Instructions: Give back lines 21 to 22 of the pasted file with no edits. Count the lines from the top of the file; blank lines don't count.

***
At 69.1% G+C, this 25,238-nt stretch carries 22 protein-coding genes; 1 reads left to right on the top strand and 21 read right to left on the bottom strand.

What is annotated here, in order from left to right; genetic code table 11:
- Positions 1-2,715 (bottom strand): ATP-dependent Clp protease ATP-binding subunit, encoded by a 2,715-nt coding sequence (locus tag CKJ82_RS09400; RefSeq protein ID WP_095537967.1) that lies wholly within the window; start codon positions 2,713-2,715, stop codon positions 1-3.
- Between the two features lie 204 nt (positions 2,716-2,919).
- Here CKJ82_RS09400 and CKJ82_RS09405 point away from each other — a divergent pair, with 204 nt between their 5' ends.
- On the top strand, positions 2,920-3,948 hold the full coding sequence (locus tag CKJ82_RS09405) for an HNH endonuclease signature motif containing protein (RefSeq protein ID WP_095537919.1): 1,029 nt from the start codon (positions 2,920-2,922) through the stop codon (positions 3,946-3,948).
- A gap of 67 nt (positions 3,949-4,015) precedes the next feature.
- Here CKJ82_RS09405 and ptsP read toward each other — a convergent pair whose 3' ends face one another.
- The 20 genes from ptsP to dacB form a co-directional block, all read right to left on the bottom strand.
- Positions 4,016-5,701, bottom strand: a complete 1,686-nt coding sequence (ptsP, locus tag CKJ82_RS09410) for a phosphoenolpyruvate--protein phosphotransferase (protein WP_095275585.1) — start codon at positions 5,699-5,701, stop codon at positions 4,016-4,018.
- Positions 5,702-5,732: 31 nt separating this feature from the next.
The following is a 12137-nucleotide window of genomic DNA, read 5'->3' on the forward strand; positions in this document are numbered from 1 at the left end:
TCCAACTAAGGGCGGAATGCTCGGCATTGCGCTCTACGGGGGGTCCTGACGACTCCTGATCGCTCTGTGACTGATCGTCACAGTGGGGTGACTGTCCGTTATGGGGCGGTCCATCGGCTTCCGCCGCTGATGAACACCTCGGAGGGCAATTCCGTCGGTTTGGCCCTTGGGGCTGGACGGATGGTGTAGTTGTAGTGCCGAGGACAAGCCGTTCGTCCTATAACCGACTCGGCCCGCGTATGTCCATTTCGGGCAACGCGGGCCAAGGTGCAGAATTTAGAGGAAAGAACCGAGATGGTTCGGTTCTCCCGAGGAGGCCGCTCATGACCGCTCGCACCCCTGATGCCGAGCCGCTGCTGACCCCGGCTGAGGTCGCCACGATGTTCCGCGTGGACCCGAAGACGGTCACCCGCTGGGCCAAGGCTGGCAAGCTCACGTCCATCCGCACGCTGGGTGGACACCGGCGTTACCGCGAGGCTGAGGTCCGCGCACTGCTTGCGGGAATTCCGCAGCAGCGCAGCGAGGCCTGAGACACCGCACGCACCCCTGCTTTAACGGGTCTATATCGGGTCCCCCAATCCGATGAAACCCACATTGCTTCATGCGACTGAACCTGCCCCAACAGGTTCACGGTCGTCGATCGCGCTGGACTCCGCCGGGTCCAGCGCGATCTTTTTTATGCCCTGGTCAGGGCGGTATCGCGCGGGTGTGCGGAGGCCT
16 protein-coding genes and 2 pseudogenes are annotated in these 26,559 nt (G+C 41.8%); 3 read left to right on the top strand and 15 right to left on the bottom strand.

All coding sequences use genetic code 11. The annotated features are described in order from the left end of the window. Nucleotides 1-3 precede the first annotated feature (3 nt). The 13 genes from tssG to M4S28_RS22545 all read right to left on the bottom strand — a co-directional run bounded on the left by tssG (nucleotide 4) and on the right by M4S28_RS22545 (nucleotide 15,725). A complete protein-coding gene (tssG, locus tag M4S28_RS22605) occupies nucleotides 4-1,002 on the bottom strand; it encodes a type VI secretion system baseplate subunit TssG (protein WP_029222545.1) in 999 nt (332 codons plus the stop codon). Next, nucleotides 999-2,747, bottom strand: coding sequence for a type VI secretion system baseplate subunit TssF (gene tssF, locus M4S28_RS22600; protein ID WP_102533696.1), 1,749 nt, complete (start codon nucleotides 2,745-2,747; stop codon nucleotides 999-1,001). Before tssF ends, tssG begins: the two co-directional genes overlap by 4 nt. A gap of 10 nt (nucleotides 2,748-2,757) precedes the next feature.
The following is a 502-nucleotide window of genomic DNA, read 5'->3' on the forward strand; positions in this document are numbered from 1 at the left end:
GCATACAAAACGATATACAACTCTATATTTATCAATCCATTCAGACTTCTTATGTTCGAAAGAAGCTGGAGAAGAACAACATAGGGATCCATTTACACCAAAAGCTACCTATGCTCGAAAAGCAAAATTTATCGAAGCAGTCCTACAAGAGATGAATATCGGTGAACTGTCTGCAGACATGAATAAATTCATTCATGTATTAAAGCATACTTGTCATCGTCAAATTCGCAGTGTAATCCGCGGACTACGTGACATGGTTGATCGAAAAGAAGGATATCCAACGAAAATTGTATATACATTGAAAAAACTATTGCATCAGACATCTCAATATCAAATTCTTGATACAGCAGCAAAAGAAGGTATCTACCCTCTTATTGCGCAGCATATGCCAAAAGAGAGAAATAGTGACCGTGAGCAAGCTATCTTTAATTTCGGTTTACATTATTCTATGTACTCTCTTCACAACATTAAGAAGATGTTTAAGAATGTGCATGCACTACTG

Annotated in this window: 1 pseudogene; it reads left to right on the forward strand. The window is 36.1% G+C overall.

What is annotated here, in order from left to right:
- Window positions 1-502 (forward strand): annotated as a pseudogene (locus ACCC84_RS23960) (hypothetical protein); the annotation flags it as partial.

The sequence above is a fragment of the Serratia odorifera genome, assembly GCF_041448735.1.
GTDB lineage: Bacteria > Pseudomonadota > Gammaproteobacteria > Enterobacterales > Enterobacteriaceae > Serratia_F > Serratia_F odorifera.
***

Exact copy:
The sequence above is a fragment of the Serratia odorifera genome, assembly GCF_041448735.1.
GTDB lineage: Bacteria > Pseudomonadota > Gammaproteobacteria > Enterobacterales > Enterobacteriaceae > Serratia_F > Serratia_F odorifera.